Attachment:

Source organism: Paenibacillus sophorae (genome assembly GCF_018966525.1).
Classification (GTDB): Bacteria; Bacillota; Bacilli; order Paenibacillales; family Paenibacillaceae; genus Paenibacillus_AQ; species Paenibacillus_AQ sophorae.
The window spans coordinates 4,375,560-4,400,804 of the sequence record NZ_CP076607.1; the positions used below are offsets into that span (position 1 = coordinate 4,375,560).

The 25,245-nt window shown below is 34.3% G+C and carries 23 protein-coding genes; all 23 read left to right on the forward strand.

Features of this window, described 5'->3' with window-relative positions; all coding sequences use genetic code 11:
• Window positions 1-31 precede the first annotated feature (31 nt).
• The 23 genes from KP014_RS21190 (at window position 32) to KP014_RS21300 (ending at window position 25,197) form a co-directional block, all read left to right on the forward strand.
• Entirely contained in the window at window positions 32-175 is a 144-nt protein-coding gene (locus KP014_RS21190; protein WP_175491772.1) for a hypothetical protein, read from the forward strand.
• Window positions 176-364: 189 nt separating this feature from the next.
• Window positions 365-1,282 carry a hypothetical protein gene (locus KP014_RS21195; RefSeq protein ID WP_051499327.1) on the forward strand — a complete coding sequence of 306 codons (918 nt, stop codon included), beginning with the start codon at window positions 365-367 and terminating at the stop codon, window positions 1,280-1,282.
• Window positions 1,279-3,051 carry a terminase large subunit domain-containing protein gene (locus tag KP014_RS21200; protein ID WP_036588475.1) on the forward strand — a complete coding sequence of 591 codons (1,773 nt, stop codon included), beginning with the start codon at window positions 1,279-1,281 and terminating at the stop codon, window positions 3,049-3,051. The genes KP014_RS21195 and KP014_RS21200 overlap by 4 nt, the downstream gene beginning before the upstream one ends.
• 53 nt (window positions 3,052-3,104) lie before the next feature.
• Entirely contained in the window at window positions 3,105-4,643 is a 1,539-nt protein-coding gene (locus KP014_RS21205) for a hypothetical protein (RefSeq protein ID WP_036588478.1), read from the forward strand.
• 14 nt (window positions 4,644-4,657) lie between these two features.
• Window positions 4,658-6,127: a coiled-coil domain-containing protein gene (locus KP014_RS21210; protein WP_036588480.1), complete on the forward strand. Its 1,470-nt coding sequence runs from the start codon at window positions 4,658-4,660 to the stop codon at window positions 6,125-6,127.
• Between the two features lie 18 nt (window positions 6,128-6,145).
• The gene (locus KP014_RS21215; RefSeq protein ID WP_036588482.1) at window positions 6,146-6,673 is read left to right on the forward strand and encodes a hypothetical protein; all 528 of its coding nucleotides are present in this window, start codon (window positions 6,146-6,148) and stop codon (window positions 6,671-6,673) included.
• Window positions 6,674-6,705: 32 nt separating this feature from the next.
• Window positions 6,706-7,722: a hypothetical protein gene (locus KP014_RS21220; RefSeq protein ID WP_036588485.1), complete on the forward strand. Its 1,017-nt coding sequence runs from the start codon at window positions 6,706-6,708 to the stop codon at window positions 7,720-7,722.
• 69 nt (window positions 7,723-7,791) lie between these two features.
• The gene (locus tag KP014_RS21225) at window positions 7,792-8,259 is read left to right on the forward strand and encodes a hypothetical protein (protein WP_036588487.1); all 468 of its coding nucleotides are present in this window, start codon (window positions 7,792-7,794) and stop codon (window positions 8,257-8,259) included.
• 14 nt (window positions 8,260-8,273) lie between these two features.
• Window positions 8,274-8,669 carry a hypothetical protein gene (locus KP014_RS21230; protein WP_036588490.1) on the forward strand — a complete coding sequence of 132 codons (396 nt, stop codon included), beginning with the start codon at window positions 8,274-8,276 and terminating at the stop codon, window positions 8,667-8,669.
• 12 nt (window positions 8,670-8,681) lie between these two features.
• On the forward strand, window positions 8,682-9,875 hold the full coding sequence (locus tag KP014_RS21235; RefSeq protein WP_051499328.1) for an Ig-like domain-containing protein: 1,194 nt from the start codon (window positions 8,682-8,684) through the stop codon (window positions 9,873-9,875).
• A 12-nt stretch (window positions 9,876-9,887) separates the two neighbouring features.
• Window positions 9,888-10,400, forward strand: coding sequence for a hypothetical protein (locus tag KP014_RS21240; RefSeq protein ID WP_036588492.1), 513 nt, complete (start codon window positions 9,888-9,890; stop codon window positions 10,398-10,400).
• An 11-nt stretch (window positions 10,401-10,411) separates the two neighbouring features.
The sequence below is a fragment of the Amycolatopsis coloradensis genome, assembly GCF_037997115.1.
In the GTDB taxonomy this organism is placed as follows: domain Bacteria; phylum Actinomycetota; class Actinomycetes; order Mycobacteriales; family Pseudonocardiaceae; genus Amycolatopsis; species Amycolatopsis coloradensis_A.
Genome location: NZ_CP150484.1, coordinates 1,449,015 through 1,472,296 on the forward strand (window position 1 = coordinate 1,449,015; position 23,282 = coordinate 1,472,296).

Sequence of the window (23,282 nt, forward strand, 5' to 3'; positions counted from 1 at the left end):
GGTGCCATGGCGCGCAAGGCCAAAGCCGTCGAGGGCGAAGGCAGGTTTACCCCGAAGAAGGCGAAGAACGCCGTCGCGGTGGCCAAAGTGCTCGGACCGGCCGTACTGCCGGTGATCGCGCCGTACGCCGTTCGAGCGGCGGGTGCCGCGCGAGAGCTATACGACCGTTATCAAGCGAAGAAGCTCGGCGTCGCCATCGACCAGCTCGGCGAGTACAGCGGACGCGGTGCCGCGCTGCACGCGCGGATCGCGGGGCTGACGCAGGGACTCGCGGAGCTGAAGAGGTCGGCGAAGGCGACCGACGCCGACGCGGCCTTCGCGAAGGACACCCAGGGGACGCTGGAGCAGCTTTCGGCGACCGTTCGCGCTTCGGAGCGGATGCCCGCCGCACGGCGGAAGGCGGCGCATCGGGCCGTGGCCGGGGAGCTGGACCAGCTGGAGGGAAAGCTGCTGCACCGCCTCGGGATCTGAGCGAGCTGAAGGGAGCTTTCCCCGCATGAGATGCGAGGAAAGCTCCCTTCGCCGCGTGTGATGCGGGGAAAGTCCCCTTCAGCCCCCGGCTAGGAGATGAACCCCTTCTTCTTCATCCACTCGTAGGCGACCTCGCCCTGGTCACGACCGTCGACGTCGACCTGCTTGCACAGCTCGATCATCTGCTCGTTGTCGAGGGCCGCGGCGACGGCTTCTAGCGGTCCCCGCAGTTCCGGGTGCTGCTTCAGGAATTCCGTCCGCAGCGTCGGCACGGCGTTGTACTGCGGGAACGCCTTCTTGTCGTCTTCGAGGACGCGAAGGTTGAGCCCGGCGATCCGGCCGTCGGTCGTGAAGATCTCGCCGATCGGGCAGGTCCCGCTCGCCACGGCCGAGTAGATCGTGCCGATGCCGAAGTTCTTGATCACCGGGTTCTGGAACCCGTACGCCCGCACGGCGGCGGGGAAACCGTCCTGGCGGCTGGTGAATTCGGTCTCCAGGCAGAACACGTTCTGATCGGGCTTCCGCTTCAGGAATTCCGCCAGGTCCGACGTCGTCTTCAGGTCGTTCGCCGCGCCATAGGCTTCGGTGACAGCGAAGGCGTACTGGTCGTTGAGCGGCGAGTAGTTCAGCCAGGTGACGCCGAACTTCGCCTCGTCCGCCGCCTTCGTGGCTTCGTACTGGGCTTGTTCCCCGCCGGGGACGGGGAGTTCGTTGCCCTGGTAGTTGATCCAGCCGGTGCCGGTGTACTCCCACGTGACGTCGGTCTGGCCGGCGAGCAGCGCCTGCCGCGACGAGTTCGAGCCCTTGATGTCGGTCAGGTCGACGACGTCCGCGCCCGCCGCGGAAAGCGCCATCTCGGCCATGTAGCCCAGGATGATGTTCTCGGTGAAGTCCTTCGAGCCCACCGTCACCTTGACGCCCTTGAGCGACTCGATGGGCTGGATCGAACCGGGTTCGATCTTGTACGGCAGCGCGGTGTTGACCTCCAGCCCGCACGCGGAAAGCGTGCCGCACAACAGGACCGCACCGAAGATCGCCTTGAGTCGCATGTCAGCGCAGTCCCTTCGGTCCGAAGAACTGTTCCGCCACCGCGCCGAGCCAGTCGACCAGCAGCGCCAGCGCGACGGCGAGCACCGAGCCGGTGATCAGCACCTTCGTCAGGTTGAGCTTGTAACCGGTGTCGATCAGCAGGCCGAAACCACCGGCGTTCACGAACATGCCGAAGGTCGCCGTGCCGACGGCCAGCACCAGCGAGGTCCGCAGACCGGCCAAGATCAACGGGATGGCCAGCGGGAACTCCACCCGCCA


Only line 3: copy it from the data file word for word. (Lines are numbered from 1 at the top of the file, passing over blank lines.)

The window spans coordinates 4,375,560-4,400,804 of the sequence record NZ_CP076607.1; the positions used below are offsets into that span (position 1 = coordinate 4,375,560).